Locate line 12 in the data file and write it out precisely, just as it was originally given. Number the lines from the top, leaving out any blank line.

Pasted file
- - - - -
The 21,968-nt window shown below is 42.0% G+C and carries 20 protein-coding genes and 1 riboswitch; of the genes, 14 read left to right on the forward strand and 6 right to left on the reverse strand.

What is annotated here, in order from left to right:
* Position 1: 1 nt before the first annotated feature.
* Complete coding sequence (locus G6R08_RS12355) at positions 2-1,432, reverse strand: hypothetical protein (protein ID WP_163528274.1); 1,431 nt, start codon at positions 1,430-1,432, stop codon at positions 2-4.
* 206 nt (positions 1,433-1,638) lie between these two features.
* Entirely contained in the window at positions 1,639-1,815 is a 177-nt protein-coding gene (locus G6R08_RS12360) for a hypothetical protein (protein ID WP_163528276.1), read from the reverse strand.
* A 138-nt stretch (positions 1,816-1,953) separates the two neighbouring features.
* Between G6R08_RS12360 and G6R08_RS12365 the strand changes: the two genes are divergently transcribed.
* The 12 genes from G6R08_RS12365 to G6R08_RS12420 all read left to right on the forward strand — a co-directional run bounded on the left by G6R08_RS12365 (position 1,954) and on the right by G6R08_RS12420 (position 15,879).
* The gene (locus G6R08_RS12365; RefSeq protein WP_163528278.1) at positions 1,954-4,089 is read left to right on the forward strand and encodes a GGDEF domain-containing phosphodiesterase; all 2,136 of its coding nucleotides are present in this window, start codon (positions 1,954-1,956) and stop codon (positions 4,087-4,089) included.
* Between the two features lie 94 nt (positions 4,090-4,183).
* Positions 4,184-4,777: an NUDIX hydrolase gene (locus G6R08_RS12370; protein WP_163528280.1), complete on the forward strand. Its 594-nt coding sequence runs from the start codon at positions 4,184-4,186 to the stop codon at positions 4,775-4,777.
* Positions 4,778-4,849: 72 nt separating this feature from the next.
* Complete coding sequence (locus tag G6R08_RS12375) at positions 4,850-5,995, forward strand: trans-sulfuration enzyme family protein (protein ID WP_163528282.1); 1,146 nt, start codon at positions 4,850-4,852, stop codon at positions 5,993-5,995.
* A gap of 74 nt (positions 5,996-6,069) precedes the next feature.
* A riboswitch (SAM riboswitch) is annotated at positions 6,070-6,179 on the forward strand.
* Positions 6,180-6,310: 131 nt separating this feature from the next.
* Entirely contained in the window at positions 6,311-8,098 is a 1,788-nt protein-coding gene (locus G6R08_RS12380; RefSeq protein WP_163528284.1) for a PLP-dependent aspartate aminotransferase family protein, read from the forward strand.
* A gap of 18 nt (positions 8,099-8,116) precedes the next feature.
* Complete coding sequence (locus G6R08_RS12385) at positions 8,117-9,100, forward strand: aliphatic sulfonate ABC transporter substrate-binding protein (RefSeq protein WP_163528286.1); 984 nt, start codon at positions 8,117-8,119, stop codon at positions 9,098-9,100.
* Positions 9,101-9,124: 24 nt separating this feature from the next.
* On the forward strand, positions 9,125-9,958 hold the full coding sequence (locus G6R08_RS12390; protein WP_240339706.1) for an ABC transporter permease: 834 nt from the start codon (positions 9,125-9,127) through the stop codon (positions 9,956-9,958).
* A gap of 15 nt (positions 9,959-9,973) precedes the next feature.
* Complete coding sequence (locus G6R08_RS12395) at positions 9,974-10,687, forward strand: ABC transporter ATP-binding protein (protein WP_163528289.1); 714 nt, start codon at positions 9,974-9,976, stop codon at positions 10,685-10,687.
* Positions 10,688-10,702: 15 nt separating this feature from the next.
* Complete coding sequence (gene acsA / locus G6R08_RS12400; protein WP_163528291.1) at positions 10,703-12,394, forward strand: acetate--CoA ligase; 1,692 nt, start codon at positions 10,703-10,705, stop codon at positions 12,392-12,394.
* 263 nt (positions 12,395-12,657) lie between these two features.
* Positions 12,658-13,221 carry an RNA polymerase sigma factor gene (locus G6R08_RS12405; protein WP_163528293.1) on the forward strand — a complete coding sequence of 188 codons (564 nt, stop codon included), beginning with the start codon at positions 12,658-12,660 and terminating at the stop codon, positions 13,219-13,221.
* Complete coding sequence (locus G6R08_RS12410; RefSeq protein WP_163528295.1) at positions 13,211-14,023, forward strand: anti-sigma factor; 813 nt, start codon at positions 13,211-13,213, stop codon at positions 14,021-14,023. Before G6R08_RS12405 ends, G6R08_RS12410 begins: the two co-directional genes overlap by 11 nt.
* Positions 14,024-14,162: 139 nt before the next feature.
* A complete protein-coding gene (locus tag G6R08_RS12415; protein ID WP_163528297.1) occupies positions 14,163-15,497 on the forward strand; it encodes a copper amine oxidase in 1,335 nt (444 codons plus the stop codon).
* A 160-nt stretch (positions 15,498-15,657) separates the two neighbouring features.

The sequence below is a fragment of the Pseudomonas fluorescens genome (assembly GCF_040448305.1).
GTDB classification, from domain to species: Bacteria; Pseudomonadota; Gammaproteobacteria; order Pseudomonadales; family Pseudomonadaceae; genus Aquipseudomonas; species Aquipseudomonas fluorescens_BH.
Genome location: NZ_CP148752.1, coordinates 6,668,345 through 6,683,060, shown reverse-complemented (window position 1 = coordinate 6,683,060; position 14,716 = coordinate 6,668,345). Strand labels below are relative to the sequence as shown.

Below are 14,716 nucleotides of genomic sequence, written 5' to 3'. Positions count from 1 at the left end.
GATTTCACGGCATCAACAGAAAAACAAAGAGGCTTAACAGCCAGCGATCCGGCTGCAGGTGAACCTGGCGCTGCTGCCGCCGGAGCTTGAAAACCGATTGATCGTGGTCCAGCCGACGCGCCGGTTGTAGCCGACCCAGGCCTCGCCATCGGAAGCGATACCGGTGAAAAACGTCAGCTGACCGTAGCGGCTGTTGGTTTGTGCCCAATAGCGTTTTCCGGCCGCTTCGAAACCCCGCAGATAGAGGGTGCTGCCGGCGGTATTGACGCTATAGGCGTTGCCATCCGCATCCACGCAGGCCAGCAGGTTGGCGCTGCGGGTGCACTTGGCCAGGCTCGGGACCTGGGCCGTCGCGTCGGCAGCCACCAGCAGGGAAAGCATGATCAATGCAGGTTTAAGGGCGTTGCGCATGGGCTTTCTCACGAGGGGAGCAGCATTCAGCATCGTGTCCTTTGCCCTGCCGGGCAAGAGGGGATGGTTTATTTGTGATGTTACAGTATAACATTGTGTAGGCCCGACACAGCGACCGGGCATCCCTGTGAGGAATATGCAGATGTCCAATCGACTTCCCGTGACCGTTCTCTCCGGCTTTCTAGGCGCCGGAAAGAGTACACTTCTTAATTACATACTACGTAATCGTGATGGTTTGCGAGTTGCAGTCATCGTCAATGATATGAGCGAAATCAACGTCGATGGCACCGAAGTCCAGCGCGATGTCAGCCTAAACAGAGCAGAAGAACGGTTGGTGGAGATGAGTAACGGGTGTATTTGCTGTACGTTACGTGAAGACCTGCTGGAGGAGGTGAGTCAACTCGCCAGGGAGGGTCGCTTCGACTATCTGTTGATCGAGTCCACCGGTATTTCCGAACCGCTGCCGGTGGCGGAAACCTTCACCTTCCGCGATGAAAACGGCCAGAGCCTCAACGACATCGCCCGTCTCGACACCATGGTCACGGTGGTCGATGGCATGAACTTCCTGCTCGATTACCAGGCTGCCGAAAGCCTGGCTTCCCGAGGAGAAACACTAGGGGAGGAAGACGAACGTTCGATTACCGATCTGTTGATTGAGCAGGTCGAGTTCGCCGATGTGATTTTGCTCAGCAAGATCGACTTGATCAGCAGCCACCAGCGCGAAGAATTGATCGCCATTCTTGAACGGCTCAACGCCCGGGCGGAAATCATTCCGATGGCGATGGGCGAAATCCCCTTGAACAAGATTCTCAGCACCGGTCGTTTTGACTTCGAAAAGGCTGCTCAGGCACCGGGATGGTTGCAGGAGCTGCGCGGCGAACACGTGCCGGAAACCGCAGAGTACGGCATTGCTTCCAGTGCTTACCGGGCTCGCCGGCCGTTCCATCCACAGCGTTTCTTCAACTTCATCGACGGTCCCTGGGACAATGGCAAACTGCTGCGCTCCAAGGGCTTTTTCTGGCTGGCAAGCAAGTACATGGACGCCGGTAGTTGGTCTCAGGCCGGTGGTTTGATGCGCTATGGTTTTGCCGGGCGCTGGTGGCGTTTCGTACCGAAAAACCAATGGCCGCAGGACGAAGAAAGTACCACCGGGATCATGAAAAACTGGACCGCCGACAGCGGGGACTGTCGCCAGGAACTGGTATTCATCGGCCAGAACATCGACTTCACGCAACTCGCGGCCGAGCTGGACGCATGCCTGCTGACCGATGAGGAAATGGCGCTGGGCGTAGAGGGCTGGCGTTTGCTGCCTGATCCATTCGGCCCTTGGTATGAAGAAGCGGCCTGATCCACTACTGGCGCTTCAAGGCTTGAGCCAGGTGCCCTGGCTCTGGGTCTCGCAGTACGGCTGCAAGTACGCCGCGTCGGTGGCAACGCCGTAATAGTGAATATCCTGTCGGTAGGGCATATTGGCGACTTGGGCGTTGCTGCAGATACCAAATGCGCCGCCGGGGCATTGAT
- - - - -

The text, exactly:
* Positions 4,184-4,777: an NUDIX hydrolase gene (locus G6R08_RS12370; protein WP_163528280.1), complete on the forward strand. Its 594-nt coding sequence runs from the start codon at positions 4,184-4,186 to the stop codon at positions 4,775-4,777.